ISLAMABAD: Prime Minister Shehbaz Sharif strongly criticized President Arif Alvi, labeling him as a member of the Pakistan Tehreek-e-Insaf (PTI) party, after he refused to sign the Supreme Court (Practice and Procedure) Bill, 2023.
Controversial Bill Aimed at Curtailing Chief Justice’s Powers:
The bill was aimed at curtailing the powers of the Chief Justice, including the formation of benches and suo motu . The ruling Pakistan Tehreek-e-Insaf (PTI) has condemned the move, calling it an “attack on the judiciary”. President Alvi has sought advice from PTI Chairman Imran Khan on crucial matters, including the appointment of the Chief of Army Staff, and has previously returned bills and refused to administer the oath to several members of the federal cabinet, including PM Shehbaz.
Prime Minister Criticizes President’s Actions :
Prime Minister Shehbaz Sharif has criticized President Alvi’s actions, calling him a worker of the PTI and stating that the president has belittled his office through his actions as he follows the PTI chief’s orders rather than fulfilling his constitutional duties. The bill’s return has triggered a potential constitutional crisis in the country.
President Seeks Reconsideration of Bill:
In his letter to PM Shehbaz Sharif, President Alvi said that he thought it fit and proper to return the bill, in accordance with the Constitution, with the request for reconsideration in order to meet the scrutiny about its validity (if assailed in the Court of Law). President Alvi said that SC Rules 1980 had been “made and in force duly validated and adopted by the Constitution itself” under enabling provisions such as Article 191 of the Constitution which empowers the top court to make rules regulating the practice and procedure of the court. “These time-tested rules are being followed ever since the year 1980 —any tinkering with the same may tantamount to interference with the internal working of the Court, its autonomy and independence,” the letter stated.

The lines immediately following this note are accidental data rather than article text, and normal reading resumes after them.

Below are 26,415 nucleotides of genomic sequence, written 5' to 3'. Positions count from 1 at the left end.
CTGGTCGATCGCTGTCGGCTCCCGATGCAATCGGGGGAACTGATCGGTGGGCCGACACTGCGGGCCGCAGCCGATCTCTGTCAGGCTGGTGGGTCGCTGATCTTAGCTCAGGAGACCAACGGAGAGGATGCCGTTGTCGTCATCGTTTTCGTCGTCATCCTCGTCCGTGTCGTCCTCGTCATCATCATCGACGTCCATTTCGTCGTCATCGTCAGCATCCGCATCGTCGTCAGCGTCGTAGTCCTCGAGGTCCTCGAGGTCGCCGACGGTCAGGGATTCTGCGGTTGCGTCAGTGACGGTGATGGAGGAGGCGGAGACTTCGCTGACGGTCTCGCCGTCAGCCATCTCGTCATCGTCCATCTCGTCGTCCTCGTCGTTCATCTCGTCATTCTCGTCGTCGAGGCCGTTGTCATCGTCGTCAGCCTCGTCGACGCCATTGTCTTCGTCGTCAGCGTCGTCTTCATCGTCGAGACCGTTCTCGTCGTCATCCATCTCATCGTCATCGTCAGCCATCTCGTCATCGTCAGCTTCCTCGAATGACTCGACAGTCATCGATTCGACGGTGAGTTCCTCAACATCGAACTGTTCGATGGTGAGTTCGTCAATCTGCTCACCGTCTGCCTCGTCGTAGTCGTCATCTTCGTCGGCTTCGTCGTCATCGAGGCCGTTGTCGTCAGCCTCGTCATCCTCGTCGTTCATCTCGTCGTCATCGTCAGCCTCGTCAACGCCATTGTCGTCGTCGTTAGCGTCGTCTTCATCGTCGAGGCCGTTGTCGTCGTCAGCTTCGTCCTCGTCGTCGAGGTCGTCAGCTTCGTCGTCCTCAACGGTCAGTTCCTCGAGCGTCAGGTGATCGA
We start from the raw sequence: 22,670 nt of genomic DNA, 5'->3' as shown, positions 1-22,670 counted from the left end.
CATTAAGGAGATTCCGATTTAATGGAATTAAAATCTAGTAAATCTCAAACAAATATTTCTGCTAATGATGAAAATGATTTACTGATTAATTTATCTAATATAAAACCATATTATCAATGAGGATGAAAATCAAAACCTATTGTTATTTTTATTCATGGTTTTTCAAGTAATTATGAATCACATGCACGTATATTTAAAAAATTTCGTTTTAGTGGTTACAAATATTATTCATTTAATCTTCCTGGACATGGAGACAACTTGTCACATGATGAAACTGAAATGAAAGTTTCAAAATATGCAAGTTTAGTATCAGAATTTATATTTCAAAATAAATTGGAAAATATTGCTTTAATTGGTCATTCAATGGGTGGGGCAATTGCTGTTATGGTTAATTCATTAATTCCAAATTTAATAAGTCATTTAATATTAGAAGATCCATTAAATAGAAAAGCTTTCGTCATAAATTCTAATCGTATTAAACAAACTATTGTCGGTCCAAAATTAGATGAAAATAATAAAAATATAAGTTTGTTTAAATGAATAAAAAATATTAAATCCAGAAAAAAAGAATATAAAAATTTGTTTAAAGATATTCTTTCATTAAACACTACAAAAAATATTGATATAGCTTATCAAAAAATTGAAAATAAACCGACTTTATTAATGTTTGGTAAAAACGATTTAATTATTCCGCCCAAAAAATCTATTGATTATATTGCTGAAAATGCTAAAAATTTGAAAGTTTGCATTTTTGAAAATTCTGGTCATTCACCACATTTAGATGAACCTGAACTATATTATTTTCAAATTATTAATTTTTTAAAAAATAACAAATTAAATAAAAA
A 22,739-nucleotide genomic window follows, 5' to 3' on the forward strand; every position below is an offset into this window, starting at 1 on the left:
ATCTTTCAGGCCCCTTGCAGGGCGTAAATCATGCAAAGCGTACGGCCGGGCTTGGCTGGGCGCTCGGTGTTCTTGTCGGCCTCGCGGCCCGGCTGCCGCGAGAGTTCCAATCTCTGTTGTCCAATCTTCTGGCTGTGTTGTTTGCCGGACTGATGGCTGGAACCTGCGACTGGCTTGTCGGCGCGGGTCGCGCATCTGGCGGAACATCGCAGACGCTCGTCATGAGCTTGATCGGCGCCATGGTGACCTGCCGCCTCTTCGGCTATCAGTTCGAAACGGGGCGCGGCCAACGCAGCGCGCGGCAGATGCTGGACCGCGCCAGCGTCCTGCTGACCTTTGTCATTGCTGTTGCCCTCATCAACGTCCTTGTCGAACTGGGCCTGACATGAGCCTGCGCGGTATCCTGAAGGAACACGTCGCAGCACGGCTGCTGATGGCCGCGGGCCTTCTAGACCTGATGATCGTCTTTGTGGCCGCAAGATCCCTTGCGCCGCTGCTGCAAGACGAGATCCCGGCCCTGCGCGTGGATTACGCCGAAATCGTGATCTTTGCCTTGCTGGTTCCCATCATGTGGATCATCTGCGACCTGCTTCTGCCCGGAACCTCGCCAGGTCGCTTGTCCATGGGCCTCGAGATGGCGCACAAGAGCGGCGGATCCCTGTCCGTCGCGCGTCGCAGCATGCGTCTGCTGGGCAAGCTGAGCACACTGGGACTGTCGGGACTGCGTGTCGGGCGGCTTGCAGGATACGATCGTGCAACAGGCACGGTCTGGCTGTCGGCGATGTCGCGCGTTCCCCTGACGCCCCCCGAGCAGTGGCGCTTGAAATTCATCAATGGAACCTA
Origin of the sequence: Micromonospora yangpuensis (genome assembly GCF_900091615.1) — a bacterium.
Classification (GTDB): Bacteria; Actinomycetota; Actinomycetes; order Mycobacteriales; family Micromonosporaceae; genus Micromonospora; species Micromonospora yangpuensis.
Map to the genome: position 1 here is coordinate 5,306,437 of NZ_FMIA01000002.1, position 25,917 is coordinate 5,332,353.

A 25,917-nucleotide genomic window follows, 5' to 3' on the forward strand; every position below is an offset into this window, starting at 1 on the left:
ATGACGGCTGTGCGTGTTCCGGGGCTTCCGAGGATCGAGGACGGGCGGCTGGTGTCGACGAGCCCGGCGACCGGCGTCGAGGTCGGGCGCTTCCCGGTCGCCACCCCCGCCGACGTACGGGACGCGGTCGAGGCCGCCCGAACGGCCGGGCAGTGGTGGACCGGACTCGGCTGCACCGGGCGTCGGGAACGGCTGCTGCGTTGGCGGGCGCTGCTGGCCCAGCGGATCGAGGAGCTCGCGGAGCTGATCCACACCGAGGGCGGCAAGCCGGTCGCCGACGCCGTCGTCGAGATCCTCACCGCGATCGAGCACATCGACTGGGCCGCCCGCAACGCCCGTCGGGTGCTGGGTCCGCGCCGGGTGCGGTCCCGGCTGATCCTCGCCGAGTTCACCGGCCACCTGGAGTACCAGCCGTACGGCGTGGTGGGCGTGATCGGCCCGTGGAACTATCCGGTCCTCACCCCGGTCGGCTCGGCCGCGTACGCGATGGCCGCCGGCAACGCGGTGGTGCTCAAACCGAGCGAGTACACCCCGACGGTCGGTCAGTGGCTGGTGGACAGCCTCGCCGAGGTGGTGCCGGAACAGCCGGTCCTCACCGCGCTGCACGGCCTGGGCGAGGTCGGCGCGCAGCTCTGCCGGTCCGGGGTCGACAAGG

Political and Constitutional Crisis Deepens:
The bill’s approval and subsequent return have deepened the political and constitutional crisis in the country, which has already been marred by controversy surrounding elections in Punjab and Khyber Pakhtunkhwa. The government is now likely to get the bill through a joint session of parliament, after President Alvi refused to assent to the legislation, citing concerns that it travels beyond the competence of the parliament and can be assailed as colourable legislation.